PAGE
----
An Unlikely Babywearer {guest post}

Seeing as I'm away in Cape Cod this week, enjoying a much anticipated vacation with my family, I thought I would make it easier for myself by scheduling a few posts.

Today's post is a guest post from Shai of Vagabond Studios. I'm definitely a fan of her blog, and especially her posts on babywearing. I did a guest post on her blog before, and she was sweet enough to write this one for me! Give it a read, then head over to check out more of her writing. And wish her a happy birthday, since today is her 27th!!


My daughter and I were not, in any way, shape, or form, designed to be a babywearing pair. She was born with Sensory Processing Disorder, and absolutely could not stand to be touched. I could barely even hold her without eliciting cries of discomfort, so snuggling her close to my body in a foreign apparatus just wasn’t something I would even have considered. Six years later, I found myself pregnant with my son and researching cloth diapers. On the cloth diapering boards, I noticed that almost all of the mamas also had ‘Babywearing Mama’ in their signature. I found a babywearing board and thought ‘Oh, there’s just no way. Attached to me? All the time? And he’ll like it?! And I will like it?!’. Obviously, I wasn’t sold. At all. My daughter and I have a very close emotional relationship but, until the last few years, she very much enjoyed and preferred her personal space. While I longed for hugs and snuggles when she was younger, I couldn’t imagine keeping her ‘tied’ to me so often. I needed a little more convincing. So, I researched some more! And, here’s what I discovered:

1. Babies who are worn cry much less. As Dr. Sears words it, ‘Anthropologists who travel throughout the world studying infant-care practices in other cultures agree that infants in babywearing cultures cry much less. In Western culture we measure a baby's crying in hours, but in other cultures, crying is measured in minutes.’ And who doesn’t want a baby who cries for minutes instead of hours?!

2. There are such things as comfortable baby carriers. The type of carrier comfortable to an individual mama completely depends upon preference and personal comfort, but with all of the options available, there’s something that will work great!

3. Not all baby carriers are expensive. You can get a Moby Wrap online or at Target for $30-ish and use it straight through the newborn stage. There are also many boards like Diaperswappers and Babycenter’s Babywearing Swap Board where you can purchase/trade gently used baby carriers of all types for a fraction of the cost. I wound up buying all of my carriers, except my Mei Tei, off of these boards. [Editor's note: I'm a big fan of the site The Babywearer, which also has a for sale or trade board.]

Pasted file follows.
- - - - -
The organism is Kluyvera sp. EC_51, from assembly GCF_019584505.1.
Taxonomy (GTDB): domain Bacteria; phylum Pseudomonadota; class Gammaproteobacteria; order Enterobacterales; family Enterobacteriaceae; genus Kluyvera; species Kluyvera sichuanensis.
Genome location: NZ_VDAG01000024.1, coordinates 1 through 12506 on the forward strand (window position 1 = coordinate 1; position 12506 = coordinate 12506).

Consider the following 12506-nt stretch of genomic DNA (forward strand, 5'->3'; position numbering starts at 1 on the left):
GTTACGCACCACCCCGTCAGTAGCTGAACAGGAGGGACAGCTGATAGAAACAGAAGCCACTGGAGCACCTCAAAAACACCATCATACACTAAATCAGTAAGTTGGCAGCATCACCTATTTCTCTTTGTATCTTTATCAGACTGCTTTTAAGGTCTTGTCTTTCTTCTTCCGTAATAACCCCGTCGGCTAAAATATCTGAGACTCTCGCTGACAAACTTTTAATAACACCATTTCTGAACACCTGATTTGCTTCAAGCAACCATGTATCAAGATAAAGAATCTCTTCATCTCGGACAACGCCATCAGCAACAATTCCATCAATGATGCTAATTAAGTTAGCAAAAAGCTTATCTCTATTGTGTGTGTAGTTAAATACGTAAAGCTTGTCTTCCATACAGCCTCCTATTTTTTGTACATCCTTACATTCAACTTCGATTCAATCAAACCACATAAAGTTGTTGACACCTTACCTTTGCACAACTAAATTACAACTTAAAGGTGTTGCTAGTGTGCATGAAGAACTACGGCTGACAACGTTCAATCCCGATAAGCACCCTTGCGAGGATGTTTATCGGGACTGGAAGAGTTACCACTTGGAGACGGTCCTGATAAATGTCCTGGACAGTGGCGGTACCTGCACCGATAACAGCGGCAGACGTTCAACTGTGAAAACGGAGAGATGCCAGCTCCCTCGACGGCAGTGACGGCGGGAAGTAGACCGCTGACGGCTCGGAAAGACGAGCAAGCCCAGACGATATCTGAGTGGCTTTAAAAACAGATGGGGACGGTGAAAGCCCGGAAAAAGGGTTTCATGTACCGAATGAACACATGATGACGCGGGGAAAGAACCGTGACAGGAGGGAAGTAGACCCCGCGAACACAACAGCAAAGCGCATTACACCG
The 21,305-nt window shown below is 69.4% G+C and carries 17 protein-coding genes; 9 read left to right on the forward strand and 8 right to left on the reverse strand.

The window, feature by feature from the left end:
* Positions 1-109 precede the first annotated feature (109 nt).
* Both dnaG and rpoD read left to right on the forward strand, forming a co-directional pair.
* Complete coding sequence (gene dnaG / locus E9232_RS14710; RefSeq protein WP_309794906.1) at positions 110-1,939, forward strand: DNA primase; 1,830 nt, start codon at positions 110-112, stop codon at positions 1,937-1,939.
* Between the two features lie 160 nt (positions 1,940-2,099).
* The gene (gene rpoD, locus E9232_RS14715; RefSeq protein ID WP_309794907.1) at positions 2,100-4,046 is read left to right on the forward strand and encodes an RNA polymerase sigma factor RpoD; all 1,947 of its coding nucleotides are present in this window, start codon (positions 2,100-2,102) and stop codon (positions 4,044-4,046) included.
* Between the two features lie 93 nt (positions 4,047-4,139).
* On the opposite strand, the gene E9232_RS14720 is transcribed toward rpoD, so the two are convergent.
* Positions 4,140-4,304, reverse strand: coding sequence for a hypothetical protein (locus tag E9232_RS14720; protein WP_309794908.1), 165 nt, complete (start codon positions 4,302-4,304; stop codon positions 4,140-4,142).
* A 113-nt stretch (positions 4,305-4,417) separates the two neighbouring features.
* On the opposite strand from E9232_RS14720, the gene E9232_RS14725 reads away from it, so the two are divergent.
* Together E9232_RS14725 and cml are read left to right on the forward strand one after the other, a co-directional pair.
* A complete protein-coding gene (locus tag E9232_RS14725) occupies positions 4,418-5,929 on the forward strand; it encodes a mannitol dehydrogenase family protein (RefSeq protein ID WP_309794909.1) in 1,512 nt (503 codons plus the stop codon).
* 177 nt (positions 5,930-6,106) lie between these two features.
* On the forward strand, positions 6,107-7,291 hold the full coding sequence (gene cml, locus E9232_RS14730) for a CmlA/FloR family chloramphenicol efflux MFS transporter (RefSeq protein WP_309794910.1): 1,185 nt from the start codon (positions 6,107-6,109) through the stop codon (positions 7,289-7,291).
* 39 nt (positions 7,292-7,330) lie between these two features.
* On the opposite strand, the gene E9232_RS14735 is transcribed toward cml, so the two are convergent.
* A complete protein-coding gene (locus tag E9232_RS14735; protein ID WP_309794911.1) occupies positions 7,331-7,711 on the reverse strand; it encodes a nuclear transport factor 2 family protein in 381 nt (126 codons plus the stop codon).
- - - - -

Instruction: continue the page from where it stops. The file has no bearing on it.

4. Babies who are worn learn more quickly, because they are eye-level with what the wearer is doing. I was skeptical of this repeated claim, until my little Ninja started growing. I see him doing all sorts of things that Artist Child didn’t try until she was much older, and can only attribute it to babywearing. For example, I wear him while I do laundry. A few nights ago a set him on the washing machine while ‘we’ folded laundry on the washing machine. He reached back and started the dryer right up! Obviously, not something he can learn from walking around and being much lower than the appliances.

5. It’s more convenient. I couldn’t understand how, exactly, having a heavy baby on my back and missing the the baskets on strollers would be ‘convenient’, but it is! I’ve learned not to carry as much around as I did before, and Ninja is always within reach. I’d much rather strap him to my back and walk through a festival with him than try to navigate crowds with a cumbersome stroller any day!

6. It’s bonding. Very, very bonding. Now, I may be bias on this one because Artist Child wasn’t even an ounce of a cuddler...but this kid loves to be cuddled. He walks up and hugs me, kisses me, and loves to be touched. He wasn’t always like that - I quit wearing him for about four months and he preferred his independence. I picked up babywearing again, and he’s back to being cuddly. Babywearing also instantly calms him down. He can be in the middle of an awesome toddler sleepy-meltdown and, as soon as I reach for the wrap, it’s like someone hit his off button.

Babywearing can seem daunting, with the many different types of wraps and price ranges from practically free (think sheets and curtains) to several hundred dollars. My advice, as a mama who has officially tried every type of babywearing device available, is to pick what you think you might like, and just go for it. You can always resell it on a swap board later, or trade it for something you like better. If you’re interested in learning more about babywearing or the different types of carriers, check out my Babywearing Basics series!

Shai Smith is a mommy and freelance writer as well as a business owner and lifestyle blogger at The Vagabond Studio. She is dedicated to inspiring entrepreneurs and green-living families to live outside the box, and spends her time chasing around four kiddos, hiking, and painting.

No comments:

Post a Comment

Leave me some love!
~ Meegs